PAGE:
Well, nothing, I suppose. And that's where it's insiduous power comes in. The sin J.Crew preys on is not lust, like their Victorian friends, but rather envy. And I mean envy with a capital N and V, just like Nevada, only worse. It starts as I'm absently flipping through the catalog, probably sitting on the heaps of unpaid bills and unacknowledged eviction and condemnation notices that carpet the floor by my mail slot. I start to just notice the people in the catalog. How healthy they seem. How active. How clean! At about this point my gaze is distracted by a long-neglected thumbnail blocking my view of a model's face. I scan down the thumbnail, to the pasty hand, to the scrwny arm, and realize all this sickly mess is connected to me. Then I glance back at the vibrant youthful wunderkind froliking in front of that wonderfully aged Land Rover there on the pages and marvel that we're the same species. Think about it! Scientifically, that means that, given the appropriate circumstances (several hundred dollars' worth of roofies) I could mate with that model and generate a living offspring. Wow!

At this point disbelief sets in. We can't be the same species. On the pages, that's the LX model human, made with nothing but the best parts and fitted with all the candy, while the poor slob reading this catalog is just the DX-model person. The economy model, bottom of the line, no options. Gets the job done, but that's about it. The soul-squishing envy is starting to really ramp up now as I start to really study the pictures. I don't just mean look, I mean scrutinize. Take in every detail. Where are these people? Look how they live!

I remember looking at this J.Crew spread of this couple lounging in their J.Crew jammies in their large, comfortable J.Crew-clad bed, in their incredibly roomy, pristine white-painted converted factory loft apartment. I looked up from the spread and gazed around at my own home, from the torn out newspaper clippings and cereal box pictures affixed to the walls with mustard and jam, to the grim heap of food scraps and wood and stuffing that was once my sofa, to the large, pastic-covered hole in the sheetrock where she threw my stereo just before the bitch left me here all alone.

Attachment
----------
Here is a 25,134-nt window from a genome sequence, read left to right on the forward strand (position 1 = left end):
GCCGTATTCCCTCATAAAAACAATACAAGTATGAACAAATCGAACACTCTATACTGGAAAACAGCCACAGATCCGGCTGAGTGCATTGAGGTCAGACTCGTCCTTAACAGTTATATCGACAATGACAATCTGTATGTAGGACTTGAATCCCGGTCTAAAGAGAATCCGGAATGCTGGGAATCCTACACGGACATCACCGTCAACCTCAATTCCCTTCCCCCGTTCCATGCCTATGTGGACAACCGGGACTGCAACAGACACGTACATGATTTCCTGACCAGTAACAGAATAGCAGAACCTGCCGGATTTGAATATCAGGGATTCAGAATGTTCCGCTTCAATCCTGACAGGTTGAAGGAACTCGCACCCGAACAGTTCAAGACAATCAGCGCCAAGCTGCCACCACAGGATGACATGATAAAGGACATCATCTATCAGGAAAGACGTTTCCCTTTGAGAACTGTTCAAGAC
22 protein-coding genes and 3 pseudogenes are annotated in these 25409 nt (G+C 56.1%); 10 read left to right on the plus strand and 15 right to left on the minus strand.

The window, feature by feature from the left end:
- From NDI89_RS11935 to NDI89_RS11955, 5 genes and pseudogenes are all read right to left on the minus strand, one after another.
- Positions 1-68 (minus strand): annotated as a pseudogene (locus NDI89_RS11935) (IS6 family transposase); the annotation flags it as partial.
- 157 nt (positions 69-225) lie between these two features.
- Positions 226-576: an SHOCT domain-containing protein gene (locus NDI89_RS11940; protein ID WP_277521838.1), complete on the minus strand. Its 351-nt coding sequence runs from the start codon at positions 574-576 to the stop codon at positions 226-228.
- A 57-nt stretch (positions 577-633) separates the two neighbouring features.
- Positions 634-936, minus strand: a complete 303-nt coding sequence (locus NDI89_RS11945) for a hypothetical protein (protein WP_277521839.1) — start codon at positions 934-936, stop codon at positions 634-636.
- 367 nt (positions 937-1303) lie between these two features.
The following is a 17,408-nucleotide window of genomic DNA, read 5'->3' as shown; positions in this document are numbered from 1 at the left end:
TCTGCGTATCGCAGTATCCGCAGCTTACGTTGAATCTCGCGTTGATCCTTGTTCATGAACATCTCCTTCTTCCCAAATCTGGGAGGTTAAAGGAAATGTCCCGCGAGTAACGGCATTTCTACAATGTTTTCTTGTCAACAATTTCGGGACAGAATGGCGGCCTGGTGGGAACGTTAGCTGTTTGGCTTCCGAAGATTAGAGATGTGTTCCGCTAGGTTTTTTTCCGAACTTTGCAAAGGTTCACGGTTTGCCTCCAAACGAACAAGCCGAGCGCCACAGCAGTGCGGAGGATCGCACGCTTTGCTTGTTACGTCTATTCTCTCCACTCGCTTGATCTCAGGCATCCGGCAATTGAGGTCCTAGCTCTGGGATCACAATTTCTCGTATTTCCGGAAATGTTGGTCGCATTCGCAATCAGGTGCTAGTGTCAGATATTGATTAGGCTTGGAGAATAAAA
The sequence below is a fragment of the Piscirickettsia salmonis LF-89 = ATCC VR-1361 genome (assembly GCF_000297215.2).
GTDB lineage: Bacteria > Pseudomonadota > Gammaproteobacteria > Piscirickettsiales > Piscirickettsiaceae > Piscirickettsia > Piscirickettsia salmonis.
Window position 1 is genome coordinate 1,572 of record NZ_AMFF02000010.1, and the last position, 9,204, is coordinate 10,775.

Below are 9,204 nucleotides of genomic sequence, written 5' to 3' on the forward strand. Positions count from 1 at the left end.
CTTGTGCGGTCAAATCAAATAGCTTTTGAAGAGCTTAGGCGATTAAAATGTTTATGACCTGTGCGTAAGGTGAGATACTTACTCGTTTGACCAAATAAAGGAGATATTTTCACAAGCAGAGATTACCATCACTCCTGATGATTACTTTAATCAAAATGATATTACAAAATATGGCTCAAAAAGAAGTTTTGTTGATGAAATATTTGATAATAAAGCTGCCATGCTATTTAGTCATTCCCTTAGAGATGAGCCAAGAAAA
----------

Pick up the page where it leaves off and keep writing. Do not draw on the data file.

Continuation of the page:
I took this all in, then looked back at the catalog spread and burst into envy-fueled sobs of anguish. Who were these people? How did they do it so right, and I do it so wrong? Why wasn't that me with the beautiful girlfriend and incredible apartment and matching bedwear and energetic attitude and controllable bladder? How come I never rolled in the snow with beautiful girls and laughed, all without spraying spit anywhere?

Envy's an ugly thing, but it gets shit done. I'm through with envy. Its served its purpose. It's kicked my ass hard enough to get me out of my grim, filthy stupor. No longer will I sit and dream of lives like that! I'm going to go out and get one! Look out world, and now hear this: today I cut my nails!


© copyright 2000 The Van Gogh-Goghs